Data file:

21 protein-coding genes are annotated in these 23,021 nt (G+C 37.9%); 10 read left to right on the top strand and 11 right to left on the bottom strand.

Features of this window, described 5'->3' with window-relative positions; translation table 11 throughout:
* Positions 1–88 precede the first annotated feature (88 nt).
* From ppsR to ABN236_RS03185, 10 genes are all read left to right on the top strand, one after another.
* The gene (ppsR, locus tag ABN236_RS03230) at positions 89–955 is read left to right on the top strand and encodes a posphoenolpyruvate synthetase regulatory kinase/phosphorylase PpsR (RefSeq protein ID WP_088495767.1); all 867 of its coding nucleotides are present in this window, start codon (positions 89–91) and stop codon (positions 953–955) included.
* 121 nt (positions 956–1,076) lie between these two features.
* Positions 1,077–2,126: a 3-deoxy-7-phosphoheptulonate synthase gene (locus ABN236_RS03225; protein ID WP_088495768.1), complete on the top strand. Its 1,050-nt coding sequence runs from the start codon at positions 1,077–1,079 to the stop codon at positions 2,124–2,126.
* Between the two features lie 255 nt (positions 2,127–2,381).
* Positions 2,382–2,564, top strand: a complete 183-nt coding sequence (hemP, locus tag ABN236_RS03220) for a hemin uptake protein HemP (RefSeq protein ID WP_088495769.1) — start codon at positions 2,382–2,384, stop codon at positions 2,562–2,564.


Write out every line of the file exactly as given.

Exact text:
21 protein-coding genes are annotated in these 23,021 nt (G+C 37.9%); 10 read left to right on the top strand and 11 right to left on the bottom strand.

Features of this window, described 5'->3' with window-relative positions; translation table 11 throughout:
* Positions 1–88 precede the first annotated feature (88 nt).
* From ppsR to ABN236_RS03185, 10 genes are all read left to right on the top strand, one after another.
* The gene (ppsR, locus tag ABN236_RS03230) at positions 89–955 is read left to right on the top strand and encodes a posphoenolpyruvate synthetase regulatory kinase/phosphorylase PpsR (RefSeq protein ID WP_088495767.1); all 867 of its coding nucleotides are present in this window, start codon (positions 89–91) and stop codon (positions 953–955) included.
* 121 nt (positions 956–1,076) lie between these two features.
* Positions 1,077–2,126: a 3-deoxy-7-phosphoheptulonate synthase gene (locus ABN236_RS03225; protein ID WP_088495768.1), complete on the top strand. Its 1,050-nt coding sequence runs from the start codon at positions 1,077–1,079 to the stop codon at positions 2,124–2,126.
* Between the two features lie 255 nt (positions 2,127–2,381).
* Positions 2,382–2,564, top strand: a complete 183-nt coding sequence (hemP, locus tag ABN236_RS03220) for a hemin uptake protein HemP (RefSeq protein ID WP_088495769.1) — start codon at positions 2,382–2,384, stop codon at positions 2,562–2,564.